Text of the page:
Local BBC Sites

Neighbouring Sites

Page last updated at 12:57 GMT, Tuesday, 23 November 2010
Able UK's TERRC yard on Teesside
The US Ghost Ships
The US Ghost Ships sparked an international debate over ship recycling.

Able UK shot to international fame over its plans to import and recycle more than a dozen former US military vessels.

They were part of the so called 'Ghost Fleet' of decommissioned ships.

After years of legal wrangling, just four of the ships ended up at Able's Graythorpe Dock.

They were joined by the former French Aircraft carrier Clemenceau, which arrived in 2009.


Able UK in pictures
Graythorp Dock

Able UK bought the Graythorp site on the North bank of the Tees Estuary in 1996.

The site lies next to Able UK's own Seaton Meadows landfill site. The two were combined to create the TERRC (Teesside Environmental Reclamation and Recycling Centre) recycling facility.

Initially, the company brought in and dismantled offshore modules that had reached the ends of their lives.

It wasn't until July 2003, when the company signed an £11m deal with the US Marine Administration to dismantle 13 former naval vessels that it really hit the headlines.

The 'Ghost Ships' at Graythorp

Environmental groups objected to the US towing its military waste across the Atlantic for disposal and launched a series of media and legal challenges to the move, citing concerns about the impact of Asbestos and PCBs used in ships of that period.

They claimed there was a risk of them escaping into the environment, both during transit and during dismantling on Teesside.

In the end, only four of the US ships arrived at Graythorp; the Canopus, Compass Island, Canisteo and Caloosahatchee.

They were joined at Graythorp Dock in early 2009 by the former French aircraft carrier, Clemenceau, which was also to be decommissioned.


February 2009: the French aircraft carrier Clemenceau arrives on Teesside

Once all those vessels were in place, work began to close the dock off and drain it to create, at ten hectares, the largest dry dock in the world (almost twice the size of the previous largest at Nigg Bay, Cromarty Firth and ten times the size of the famous Harland and Wolff dry dock in Belfast).

In all, Able UK says it has invested £50m at the site since purchase, and in November 2010, announced plans for a further £10m investment to upgrade the dry dock.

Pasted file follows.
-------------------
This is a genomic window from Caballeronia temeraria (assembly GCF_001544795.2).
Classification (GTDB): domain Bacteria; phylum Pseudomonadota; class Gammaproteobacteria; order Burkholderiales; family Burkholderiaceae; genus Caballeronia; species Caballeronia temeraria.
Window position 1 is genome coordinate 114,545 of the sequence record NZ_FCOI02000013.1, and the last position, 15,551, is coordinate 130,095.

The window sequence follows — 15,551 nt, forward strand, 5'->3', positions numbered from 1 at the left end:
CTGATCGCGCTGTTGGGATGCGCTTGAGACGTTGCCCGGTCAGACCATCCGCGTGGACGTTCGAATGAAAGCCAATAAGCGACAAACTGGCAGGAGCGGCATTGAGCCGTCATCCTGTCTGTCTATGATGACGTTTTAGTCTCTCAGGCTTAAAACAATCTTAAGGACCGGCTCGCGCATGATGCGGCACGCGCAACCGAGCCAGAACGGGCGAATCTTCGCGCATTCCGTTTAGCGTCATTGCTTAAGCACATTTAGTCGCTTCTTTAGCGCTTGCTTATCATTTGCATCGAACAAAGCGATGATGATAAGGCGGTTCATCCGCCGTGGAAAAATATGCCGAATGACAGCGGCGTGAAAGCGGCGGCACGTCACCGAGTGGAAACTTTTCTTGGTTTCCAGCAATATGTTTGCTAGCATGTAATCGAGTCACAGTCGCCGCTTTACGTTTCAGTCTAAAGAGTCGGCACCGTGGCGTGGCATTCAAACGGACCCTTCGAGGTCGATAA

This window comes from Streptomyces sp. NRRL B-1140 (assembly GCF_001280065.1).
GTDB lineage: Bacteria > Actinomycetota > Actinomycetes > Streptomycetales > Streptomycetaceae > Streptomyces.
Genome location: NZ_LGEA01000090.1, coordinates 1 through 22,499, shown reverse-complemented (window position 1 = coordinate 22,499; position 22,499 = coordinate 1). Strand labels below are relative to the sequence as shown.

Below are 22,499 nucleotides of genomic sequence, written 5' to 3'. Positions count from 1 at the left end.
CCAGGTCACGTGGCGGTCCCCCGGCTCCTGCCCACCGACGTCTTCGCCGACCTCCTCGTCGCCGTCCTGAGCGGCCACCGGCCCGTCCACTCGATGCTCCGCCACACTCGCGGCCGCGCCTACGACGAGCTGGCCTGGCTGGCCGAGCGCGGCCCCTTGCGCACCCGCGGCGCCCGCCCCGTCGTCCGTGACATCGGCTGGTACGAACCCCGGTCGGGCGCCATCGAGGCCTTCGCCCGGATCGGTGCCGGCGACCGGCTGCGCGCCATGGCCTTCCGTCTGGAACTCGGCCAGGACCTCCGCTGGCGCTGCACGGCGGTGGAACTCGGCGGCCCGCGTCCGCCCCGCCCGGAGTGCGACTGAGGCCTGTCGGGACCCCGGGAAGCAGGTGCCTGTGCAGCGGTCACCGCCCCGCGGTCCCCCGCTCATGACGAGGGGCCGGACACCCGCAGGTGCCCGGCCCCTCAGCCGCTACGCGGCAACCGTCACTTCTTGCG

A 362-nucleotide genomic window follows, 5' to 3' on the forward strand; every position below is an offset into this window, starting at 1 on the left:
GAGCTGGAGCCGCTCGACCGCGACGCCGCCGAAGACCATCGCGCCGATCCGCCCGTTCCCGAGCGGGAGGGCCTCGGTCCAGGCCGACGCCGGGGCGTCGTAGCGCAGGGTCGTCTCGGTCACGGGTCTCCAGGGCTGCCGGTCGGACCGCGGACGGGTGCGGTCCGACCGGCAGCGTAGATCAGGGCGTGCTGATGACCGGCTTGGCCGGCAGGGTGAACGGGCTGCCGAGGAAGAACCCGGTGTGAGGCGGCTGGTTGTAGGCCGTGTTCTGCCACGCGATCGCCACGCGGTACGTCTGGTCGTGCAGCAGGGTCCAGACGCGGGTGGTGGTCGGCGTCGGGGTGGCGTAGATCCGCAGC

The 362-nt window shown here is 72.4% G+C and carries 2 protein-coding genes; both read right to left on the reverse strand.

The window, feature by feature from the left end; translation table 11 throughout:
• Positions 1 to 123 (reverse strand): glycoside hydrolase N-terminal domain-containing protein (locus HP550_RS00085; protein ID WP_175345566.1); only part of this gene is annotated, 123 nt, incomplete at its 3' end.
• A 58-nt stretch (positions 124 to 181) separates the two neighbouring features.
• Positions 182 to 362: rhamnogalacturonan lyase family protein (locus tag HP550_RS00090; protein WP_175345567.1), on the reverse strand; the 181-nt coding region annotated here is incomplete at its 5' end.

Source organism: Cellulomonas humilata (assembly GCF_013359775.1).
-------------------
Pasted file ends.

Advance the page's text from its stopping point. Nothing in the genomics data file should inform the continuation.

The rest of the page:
How to dismantle a ship

The four US Ghost Ships at Graythorp weighed 40,365 tonnes, collectively. Le Clemenceau was 32,700 tonnes.

Most was steel and could be taken apart, melted down and resold, though if a module, or hull section was still useful, it could be removed in one piece and sold on. For example, Able UK's neighbours, Tees Alliance Group set up office in the accommodation module of an oil rig brought to the site in 2008 for dismantling.

Around 2% of the vessels are made from materials that contain asbestos or PCBs (polychlorinated biphenyls). That means around 1461.3 tonnes of waste containing toxic material that needed to be dealt with.


January 2009: Able UK's development director Neil Etherington talks about preparations to recycle the US Ghost Ships

Asbestos is a strictly controlled substance, as its dust can cause lethal lung conditions if inhaled. Able UK's Development Director, Neil Etherington told BBC Tees, "Asbestos is handled in a strictly controlled environment which includes personal monitors, full protection and negative air pressure.

"This is done, as a minimum, in full compliance with current legislation. The asbestos is isolated and packed and double wrapped in specially designed plastic prior to being placed in secure steel containers."

The containers are then disposed of at Able UK's Seaton Meadows licensed landfill site, next to Graythorp.

Hartlepool Nuclear Power Station
13 Jul 09 |  People & Places
Fylingdales early warning station
14 Jul 09 |  Nature & Outdoors



Sign in

BBC navigation

Copyright © 2019 BBC. The BBC is not responsible for the content of external sites. Read more.

This page is best viewed in an up-to-date web browser with style sheets (CSS) enabled. While you will be able to view the content of this page in your current browser, you will not be able to get the full visual experience. Please consider upgrading your browser software or enabling style sheets (CSS) if you are able to do so.

Americas Africa Europe Middle East South Asia Asia Pacific